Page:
Once she hit 40, Kassie Larson (Jennifer Aniston) gave up on waiting for a man to have a baby. Seven years after she resorted to a turkey baster bearing a sperm sample, though, she finds out about how her male best friend, Wally (Jason Bateman), made "The Switch."
Jennifer Aniston hasn't been hitting the romantic comedies out of the park lately, yet somehow her likability factor hasn't been hurt too much. But "The Switch," adapted by Allan Loeb ("Things We Lost in the Fire," "21") from a short story by "The Virgin Suicides" writer Jeffrey Eugenides, doesn't focus on her pregnancy, the way Jennifer Lopez's "The Back Up Plan" did earlier this year. Instead it's a combination of the age old romcom conundrum of two people obviously made for each other being kept apart by preconceived notions and lack of nerve crossed with a terrific character study by Jason Bateman as neurotic New Yorker Wally falling in love with his six year old son Sebastian (Thomas Robinson, a real find). Add in terrific, off beat support from Jeff Goldblum as Wally's boss Leonard and Juliette Lewis as Kassie's closest female friend and you've got a film that charms more often than not. Even Patrick Wilson ("Nightwatch," 'The A-Team"), as Wally's rival Roland, isn't your typical romantic foe as Wilson plays him as a good enough if slightly clueless guy who's making no inroads with the decidedly odd Sebastian.
The film starts a little awkwardly with narration from Bateman sounding like it's coming in over a phone line and more than one needed to know information about scrotal growths and cervical mucus. We learn that Kassie and Wally have a romantic past that they mutually turned into friendship, although it is quite clear that Wally's been carrying a torch ever since. When Debbie convinces Kassie to throw a 'getting pregnant' party, complete with Heathen rituals and the donor Roland (and, ick, his wife), Wally gets really drunk and ends up in the bathroom where Roland's sperm awaits. Not too hard to figure out what happens, but Wally himself doesn't put things together until years later, having succumbed to a blackout only backed up by the 3 a.m. drunken ramblings on Diane Sawyer and a Viking which made no sense to Leonard at the time.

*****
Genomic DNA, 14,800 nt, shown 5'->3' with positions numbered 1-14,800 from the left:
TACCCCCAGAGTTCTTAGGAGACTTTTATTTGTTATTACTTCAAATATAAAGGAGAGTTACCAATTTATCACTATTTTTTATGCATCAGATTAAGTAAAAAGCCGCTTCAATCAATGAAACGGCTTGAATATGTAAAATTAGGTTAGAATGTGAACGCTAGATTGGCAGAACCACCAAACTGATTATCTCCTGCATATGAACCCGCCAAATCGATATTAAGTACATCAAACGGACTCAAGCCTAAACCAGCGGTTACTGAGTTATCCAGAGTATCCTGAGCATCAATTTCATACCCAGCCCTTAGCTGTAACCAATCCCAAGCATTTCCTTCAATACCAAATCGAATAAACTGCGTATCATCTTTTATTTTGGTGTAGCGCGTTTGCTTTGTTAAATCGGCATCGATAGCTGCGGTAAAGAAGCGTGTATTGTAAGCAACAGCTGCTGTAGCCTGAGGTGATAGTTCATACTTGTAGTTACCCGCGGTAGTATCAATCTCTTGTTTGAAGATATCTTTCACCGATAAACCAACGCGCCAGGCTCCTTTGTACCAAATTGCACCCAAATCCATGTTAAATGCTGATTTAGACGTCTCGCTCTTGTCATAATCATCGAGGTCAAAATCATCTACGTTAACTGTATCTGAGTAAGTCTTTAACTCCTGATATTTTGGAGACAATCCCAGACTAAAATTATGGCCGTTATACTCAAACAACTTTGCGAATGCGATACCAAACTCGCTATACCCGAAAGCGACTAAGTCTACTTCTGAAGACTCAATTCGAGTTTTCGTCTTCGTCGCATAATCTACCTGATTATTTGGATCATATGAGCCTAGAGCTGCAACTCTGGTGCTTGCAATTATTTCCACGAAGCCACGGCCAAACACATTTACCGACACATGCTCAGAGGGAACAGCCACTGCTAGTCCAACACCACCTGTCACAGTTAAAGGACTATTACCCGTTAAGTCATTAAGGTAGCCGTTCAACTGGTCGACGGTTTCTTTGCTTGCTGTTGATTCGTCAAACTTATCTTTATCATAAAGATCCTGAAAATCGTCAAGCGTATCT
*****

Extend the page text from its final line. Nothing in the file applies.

"Blades of Glory's" Josh Gordon & Will Speck wouldn't seem like the right match for a romantic comedy and perhaps that's why just about everything works better than the romance and its subsequent triangle (they even include a version of the stop the wedding cliche). They've gotten a terrific performance from Bateman, who not only creates a sympathetic lonely guy, but does some great physical comedy - he makes throwing up in a trash can feel fresh. Wardrobe helps (he's known for his sweater vests, but begins shopping at Barney's when Kassie returns to the city), but it's up to Bateman to create the signature tics that he will see in his son (a propensity to moan while eating, lack of athletic ability). Young Robinson is terrific, the odd and serious as death little boy with a perpetual look of sadness that disappears in a flash when he sees 'Uncle Wally.' His bizarre habits (collecting picture frames, kill shelter themed birthday parties) are nicely melded into the script. He has nice chemistry with Aniston, playing a somewhat indulgent mom. If only she could stop playing straight man to her leading men. Goldblum and Lewis are so strong one wishes an implied attraction in the film's final scene had been taken a step further.
"The Switch," whose title was changed from the better but less pertinent "The Baster," won't become a milestone of the genre and may not even be all that memorable in the scheme of things, but some odd situations good performances and slam dunk Bateman/Robinson teaming make it fun and even touching.
Robin did not see this film.
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